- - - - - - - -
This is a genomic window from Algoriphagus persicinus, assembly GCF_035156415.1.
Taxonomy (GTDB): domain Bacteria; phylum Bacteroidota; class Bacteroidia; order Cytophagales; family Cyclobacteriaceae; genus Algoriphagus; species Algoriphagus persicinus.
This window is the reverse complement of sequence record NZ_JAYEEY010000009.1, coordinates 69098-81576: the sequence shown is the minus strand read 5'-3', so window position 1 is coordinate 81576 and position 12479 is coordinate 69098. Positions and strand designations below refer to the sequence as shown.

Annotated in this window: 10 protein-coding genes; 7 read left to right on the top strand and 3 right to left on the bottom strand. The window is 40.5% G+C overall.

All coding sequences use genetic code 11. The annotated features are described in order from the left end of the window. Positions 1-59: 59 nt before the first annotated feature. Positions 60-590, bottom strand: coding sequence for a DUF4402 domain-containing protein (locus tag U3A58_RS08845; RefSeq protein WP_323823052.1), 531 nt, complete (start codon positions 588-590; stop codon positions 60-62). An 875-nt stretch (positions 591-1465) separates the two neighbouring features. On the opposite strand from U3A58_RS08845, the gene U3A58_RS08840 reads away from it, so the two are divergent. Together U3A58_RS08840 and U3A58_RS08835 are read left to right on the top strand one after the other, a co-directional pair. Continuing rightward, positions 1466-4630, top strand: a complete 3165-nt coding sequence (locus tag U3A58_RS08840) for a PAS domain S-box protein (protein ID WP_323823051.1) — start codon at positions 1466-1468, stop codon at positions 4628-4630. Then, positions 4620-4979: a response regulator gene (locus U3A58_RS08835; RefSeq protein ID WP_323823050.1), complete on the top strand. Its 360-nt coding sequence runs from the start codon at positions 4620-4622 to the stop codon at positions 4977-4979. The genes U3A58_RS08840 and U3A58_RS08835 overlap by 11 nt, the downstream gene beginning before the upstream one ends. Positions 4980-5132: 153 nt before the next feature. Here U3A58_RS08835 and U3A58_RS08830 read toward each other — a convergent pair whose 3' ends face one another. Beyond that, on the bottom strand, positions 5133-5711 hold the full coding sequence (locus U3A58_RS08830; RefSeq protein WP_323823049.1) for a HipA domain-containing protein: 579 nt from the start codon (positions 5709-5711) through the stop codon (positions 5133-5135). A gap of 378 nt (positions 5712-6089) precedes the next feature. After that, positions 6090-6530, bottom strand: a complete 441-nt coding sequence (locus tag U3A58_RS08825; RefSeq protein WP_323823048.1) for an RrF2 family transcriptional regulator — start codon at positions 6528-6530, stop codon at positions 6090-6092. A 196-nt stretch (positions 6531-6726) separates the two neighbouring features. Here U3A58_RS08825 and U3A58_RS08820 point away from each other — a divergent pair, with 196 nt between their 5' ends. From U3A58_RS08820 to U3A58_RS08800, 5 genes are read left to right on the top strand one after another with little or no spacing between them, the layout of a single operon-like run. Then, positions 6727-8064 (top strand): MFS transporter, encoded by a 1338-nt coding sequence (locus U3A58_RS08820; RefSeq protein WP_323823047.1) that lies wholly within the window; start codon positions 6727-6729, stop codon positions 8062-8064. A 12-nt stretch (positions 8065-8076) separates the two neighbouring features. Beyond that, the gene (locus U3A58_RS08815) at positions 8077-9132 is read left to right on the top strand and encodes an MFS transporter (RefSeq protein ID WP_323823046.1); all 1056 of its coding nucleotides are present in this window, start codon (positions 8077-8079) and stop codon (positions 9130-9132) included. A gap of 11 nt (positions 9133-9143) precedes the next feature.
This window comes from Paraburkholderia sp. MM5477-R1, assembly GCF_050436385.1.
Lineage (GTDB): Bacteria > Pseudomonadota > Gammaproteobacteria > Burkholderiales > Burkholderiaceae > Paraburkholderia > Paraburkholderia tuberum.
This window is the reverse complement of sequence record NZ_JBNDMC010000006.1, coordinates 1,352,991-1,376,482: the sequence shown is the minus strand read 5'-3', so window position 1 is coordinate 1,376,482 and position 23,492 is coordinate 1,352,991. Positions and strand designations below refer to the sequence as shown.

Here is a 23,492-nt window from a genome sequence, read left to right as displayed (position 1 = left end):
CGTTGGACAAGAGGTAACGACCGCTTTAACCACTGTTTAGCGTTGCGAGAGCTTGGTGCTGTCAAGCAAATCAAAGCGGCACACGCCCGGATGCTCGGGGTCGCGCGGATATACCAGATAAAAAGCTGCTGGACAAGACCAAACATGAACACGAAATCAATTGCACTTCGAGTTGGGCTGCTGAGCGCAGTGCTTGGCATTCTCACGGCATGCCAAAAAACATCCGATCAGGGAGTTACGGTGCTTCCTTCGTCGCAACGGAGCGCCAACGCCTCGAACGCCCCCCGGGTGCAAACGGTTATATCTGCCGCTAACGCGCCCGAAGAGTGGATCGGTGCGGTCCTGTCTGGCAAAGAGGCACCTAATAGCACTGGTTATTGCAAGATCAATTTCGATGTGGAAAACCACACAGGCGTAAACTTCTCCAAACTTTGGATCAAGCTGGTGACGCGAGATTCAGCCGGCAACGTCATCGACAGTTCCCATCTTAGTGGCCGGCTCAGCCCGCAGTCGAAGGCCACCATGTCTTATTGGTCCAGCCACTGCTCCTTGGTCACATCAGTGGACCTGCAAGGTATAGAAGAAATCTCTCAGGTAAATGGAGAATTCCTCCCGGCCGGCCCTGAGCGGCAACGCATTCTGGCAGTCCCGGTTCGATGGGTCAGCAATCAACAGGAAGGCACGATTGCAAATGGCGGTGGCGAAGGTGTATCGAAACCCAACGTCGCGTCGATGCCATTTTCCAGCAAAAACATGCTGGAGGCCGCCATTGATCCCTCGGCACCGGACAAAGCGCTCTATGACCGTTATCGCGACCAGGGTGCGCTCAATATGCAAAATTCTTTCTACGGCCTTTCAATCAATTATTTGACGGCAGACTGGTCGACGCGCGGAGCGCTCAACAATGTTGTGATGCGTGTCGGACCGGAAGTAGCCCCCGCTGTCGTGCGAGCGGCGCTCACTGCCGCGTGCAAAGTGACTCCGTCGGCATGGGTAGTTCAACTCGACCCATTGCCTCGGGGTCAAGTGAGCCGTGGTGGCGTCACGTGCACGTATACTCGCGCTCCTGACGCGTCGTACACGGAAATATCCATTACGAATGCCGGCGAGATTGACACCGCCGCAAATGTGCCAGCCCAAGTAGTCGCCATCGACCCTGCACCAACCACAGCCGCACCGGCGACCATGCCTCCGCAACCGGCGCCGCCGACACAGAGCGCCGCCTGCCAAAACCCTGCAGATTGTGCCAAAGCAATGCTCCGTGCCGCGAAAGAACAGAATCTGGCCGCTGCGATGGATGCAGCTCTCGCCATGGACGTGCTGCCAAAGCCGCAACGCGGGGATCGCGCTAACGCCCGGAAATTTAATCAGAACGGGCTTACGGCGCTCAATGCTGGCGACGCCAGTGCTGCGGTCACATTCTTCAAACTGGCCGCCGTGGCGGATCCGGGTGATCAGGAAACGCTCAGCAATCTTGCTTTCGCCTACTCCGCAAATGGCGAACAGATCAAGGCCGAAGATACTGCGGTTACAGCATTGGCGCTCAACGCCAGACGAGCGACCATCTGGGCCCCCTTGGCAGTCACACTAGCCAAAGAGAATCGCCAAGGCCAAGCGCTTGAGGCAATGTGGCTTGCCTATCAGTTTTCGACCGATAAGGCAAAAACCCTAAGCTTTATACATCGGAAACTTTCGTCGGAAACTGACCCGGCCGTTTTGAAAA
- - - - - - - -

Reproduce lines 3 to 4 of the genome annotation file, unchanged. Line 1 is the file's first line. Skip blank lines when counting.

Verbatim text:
This window is the reverse complement of sequence record NZ_JAYEEY010000009.1, coordinates 69098-81576: the sequence shown is the minus strand read 5'-3', so window position 1 is coordinate 81576 and position 12479 is coordinate 69098. Positions and strand designations below refer to the sequence as shown.

Annotated in this window: 10 protein-coding genes; 7 read left to right on the top strand and 3 right to left on the bottom strand. The window is 40.5% G+C overall.